Other articles have looked at the fairness and transparency tests that apply to contract terms in detail. There are both blacklisted (prohibited) and grey listed terms. This article will discuss the grey listed terms in more detail whilst another will look at the blacklist.
Schedule 2 of the Consumer Rights Act demonstrates the meaning of fairness by including a non-exhaustive list of terms that may be unfair, known as the grey list. These terms may be unfair in certain circumstances. They may cause or allow the following common problems:
- Denying consumers full redress if things go wrong.
- Tying a consumer into a contract beyond what they would usually expect.
- The trader not having to perform their obligations.
- Consumers unfairly losing pre-payments if the contract is ended.
- The trader randomly changing the terms after they have been agreed. For example, supply a different product, raise the price, or reduce consumer rights.
- The trader deciding the price or subject matter of the contract after the consumer is bound by it.
- Consumers being subject to disproportionate financial sanctions.
Terms are under suspicion of unfairness if they have the same purpose as terms in the schedule or if they can by whatever means produce the same result (imbalance or lack of transparency).
The Grey List terms:
- Exclusion of liability for death and personal injury.
- Exclusion of liability for faulty and misdescribed goods or digital content.
- Exclusion of liability for poor service.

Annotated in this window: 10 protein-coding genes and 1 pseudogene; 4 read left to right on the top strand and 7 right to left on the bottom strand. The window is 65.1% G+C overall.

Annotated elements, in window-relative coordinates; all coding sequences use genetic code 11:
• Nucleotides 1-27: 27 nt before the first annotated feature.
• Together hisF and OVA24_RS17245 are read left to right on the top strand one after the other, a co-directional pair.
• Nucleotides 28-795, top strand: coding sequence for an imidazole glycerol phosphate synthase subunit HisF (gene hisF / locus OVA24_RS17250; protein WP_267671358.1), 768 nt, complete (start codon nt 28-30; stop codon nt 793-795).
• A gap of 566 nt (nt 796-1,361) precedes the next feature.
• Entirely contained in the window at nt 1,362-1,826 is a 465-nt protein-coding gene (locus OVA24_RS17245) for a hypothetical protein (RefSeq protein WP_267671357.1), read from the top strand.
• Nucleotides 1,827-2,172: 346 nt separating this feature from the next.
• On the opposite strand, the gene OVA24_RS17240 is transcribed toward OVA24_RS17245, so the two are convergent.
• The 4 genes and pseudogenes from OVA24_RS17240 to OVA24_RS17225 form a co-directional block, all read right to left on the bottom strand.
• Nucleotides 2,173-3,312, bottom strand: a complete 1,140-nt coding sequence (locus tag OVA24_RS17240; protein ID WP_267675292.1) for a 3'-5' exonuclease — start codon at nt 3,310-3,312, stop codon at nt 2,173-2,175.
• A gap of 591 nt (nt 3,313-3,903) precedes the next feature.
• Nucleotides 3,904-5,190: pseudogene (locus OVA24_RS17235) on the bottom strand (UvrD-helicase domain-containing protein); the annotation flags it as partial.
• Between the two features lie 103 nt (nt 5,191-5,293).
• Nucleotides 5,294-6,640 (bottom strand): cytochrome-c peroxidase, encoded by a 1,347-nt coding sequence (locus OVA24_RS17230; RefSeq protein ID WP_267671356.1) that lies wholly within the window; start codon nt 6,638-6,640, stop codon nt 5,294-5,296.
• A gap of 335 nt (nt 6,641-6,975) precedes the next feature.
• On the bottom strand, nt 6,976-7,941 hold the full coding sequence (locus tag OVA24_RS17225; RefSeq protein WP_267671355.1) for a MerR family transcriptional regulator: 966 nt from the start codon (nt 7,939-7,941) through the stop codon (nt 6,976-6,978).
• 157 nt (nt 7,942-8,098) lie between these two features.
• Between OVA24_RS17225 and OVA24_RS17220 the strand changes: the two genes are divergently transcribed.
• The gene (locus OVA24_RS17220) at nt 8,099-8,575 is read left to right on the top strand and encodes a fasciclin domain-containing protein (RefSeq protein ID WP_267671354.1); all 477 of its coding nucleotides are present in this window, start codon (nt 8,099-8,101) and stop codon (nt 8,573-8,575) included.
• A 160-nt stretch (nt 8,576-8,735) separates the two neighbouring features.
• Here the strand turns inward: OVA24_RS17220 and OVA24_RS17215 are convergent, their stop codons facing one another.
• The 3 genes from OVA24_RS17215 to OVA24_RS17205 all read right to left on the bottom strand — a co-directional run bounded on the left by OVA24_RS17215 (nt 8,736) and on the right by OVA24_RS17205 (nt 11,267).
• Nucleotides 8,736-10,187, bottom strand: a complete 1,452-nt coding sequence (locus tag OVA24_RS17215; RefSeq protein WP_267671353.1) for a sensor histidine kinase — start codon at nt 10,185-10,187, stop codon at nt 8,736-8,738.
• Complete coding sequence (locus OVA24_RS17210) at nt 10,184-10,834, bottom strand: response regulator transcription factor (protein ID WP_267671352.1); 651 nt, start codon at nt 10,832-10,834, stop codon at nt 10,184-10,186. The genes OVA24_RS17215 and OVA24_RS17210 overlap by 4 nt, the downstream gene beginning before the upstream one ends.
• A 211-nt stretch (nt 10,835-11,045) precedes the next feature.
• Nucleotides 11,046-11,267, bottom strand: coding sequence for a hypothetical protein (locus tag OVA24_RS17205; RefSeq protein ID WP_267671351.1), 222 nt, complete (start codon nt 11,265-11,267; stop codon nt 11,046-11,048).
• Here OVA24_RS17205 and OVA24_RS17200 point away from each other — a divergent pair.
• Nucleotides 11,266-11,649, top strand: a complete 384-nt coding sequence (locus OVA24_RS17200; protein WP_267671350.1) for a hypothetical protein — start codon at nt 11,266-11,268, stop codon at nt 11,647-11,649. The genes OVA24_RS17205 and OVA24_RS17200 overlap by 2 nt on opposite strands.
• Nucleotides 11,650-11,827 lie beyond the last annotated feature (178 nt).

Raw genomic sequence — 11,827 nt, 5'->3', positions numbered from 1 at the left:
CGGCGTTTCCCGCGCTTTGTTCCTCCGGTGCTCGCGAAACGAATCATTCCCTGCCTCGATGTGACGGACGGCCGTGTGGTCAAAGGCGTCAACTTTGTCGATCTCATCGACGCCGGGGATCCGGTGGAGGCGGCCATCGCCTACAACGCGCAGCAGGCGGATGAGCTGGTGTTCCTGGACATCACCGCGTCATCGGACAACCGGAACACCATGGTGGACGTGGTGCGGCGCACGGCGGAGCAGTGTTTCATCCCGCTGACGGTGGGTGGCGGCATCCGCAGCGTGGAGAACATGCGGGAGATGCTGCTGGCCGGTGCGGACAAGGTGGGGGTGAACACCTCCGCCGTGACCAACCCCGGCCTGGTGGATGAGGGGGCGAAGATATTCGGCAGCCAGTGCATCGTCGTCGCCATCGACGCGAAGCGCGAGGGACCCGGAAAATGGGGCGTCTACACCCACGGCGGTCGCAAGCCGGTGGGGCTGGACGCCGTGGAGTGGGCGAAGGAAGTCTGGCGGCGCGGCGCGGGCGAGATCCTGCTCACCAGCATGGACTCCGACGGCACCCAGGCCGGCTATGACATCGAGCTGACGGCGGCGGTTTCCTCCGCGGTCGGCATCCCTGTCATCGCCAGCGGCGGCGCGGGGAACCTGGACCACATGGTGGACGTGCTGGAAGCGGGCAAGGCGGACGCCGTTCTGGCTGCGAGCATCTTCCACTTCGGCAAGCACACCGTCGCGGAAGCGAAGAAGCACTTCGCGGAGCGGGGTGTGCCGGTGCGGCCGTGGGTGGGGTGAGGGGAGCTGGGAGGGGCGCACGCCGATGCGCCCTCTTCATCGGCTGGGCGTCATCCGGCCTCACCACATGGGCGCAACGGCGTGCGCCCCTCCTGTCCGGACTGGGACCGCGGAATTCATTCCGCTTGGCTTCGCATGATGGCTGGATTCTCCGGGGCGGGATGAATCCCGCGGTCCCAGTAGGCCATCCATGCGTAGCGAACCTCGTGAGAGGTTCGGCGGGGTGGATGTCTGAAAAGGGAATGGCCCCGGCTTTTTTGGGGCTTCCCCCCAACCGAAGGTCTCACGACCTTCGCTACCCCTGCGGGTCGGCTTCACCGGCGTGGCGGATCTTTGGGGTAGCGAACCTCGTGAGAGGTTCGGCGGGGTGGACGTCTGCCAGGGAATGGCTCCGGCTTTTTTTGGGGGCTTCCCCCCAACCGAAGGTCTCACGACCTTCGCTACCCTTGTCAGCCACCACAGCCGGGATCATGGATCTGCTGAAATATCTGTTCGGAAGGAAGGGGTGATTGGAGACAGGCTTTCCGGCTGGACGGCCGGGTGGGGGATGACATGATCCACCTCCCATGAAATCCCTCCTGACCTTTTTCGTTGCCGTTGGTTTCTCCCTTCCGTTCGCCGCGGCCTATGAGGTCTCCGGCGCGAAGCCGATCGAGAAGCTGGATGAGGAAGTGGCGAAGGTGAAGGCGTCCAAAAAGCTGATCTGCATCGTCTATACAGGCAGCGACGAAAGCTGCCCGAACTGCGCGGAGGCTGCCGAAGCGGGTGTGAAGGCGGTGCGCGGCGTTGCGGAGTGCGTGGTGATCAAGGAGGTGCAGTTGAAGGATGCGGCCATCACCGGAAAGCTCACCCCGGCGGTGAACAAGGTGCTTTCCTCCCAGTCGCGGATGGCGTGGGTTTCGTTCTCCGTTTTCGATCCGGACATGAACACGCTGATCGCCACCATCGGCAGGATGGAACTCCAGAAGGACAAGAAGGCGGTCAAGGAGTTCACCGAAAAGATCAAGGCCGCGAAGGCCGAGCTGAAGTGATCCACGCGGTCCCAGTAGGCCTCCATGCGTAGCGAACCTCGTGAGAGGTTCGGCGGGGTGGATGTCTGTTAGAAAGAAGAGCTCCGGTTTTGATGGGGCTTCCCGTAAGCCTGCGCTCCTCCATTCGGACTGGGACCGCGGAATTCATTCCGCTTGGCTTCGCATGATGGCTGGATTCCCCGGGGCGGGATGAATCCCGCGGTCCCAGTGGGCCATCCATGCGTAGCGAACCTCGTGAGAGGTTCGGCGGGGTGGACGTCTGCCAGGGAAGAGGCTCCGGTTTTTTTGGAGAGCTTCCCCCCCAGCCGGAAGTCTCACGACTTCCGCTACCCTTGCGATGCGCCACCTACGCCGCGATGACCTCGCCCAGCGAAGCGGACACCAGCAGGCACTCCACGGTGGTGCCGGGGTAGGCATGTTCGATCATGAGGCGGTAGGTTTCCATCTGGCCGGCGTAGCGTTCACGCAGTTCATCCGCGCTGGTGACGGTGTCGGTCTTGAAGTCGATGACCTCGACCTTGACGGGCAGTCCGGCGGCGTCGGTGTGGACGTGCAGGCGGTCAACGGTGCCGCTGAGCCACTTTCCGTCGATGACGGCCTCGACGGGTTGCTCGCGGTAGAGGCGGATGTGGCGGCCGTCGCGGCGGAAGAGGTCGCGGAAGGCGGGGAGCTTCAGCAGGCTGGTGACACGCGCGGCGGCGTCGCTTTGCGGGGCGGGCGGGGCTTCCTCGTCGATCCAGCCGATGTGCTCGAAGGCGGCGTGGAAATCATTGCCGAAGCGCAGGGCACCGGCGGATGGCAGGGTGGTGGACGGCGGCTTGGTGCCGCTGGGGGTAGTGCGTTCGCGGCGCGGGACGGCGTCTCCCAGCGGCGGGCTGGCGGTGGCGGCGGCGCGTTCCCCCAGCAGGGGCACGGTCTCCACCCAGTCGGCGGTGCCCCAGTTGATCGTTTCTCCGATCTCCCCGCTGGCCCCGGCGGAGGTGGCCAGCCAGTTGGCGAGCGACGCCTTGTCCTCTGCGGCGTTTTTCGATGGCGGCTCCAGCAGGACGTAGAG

- Limitations of liability.
- Time limits on claims.
- Terms excluding the right of set-off.
- Exclusions of liability for delay.
- Exclusion of liability for failure to perform contractual obligations.
- Guarantees and warranties operating as exclusion clauses.
- Binding consumers while allowing the trader to provide no service.
- Retention of prepayments on consumer cancellation.
- Disproportionate financial sanctions.
- Disproportionate termination fees and requiring consumers to pay for services not supplied.
- Unequal cancellation rights.
- Traders right to cancel without refund.
- Traders right to cancel without notice.
- Excessive notice periods for consumer cancellation.
- Binding consumers to hidden terms.
- Traders right to vary terms generally.
- Right to determine or change what is supplied.
- Price variation clauses.
- Traders right of final decision.
- Entire agreement clauses.
- Formality requirements.
- Binding consumers where the trader defaults.
- Traders right to assign without consent.
- Restricting the consumers remedies.
Other terms considered potentially unfair:
- Allowing the trader to impose unfair financial burdens.
- Transferring inappropriate risks to consumers.
- Unfair enforcement powers.
- Excluding the consumers right to assign.
- Consumer declarations.
- Exclusion and reservations of special rights.
- Traders discretion in relation to obligations
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